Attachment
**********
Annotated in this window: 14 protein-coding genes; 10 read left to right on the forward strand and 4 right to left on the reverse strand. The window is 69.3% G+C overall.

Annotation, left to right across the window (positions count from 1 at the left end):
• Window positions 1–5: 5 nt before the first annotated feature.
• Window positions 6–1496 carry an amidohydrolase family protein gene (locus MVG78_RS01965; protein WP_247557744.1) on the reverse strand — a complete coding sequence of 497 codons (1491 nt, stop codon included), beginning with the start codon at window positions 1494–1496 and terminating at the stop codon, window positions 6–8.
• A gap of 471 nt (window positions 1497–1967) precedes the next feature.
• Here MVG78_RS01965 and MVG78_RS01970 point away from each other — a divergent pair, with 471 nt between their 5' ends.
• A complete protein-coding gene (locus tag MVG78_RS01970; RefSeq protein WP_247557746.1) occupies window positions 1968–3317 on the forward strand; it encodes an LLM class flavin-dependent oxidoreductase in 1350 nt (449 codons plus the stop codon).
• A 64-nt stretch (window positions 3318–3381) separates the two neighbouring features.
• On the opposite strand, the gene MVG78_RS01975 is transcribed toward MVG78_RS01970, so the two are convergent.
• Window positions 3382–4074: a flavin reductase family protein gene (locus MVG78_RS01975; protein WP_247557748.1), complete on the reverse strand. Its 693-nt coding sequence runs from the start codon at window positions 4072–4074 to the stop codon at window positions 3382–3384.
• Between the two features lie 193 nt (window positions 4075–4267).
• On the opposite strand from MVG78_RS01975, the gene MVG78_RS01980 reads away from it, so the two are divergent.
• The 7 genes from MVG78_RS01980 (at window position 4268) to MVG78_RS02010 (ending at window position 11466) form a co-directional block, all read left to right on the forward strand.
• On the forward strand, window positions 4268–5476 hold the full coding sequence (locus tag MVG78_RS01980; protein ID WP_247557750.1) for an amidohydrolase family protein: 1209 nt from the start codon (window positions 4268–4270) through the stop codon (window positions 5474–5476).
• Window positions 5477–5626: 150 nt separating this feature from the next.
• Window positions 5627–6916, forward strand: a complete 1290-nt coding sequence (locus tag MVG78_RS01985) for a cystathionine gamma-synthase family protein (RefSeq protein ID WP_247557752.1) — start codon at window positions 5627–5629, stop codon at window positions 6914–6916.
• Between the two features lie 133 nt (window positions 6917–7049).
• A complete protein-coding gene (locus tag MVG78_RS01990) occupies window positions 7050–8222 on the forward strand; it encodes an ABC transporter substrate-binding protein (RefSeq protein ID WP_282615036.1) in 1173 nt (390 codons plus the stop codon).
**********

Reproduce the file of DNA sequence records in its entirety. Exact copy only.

Annotated in this window: 14 protein-coding genes; 10 read left to right on the forward strand and 4 right to left on the reverse strand. The window is 69.3% G+C overall.

Annotation, left to right across the window (positions count from 1 at the left end):
• Window positions 1–5: 5 nt before the first annotated feature.
• Window positions 6–1496 carry an amidohydrolase family protein gene (locus MVG78_RS01965; protein WP_247557744.1) on the reverse strand — a complete coding sequence of 497 codons (1491 nt, stop codon included), beginning with the start codon at window positions 1494–1496 and terminating at the stop codon, window positions 6–8.
• A gap of 471 nt (window positions 1497–1967) precedes the next feature.
• Here MVG78_RS01965 and MVG78_RS01970 point away from each other — a divergent pair, with 471 nt between their 5' ends.
• A complete protein-coding gene (locus tag MVG78_RS01970; RefSeq protein WP_247557746.1) occupies window positions 1968–3317 on the forward strand; it encodes an LLM class flavin-dependent oxidoreductase in 1350 nt (449 codons plus the stop codon).
• A 64-nt stretch (window positions 3318–3381) separates the two neighbouring features.
• On the opposite strand, the gene MVG78_RS01975 is transcribed toward MVG78_RS01970, so the two are convergent.
• Window positions 3382–4074: a flavin reductase family protein gene (locus MVG78_RS01975; protein WP_247557748.1), complete on the reverse strand. Its 693-nt coding sequence runs from the start codon at window positions 4072–4074 to the stop codon at window positions 3382–3384.
• Between the two features lie 193 nt (window positions 4075–4267).
• On the opposite strand from MVG78_RS01975, the gene MVG78_RS01980 reads away from it, so the two are divergent.
• The 7 genes from MVG78_RS01980 (at window position 4268) to MVG78_RS02010 (ending at window position 11466) form a co-directional block, all read left to right on the forward strand.
• On the forward strand, window positions 4268–5476 hold the full coding sequence (locus tag MVG78_RS01980; protein ID WP_247557750.1) for an amidohydrolase family protein: 1209 nt from the start codon (window positions 4268–4270) through the stop codon (window positions 5474–5476).
• Window positions 5477–5626: 150 nt separating this feature from the next.
• Window positions 5627–6916, forward strand: a complete 1290-nt coding sequence (locus tag MVG78_RS01985) for a cystathionine gamma-synthase family protein (RefSeq protein ID WP_247557752.1) — start codon at window positions 5627–5629, stop codon at window positions 6914–6916.
• Between the two features lie 133 nt (window positions 6917–7049).
• A complete protein-coding gene (locus tag MVG78_RS01990) occupies window positions 7050–8222 on the forward strand; it encodes an ABC transporter substrate-binding protein (RefSeq protein ID WP_282615036.1) in 1173 nt (390 codons plus the stop codon).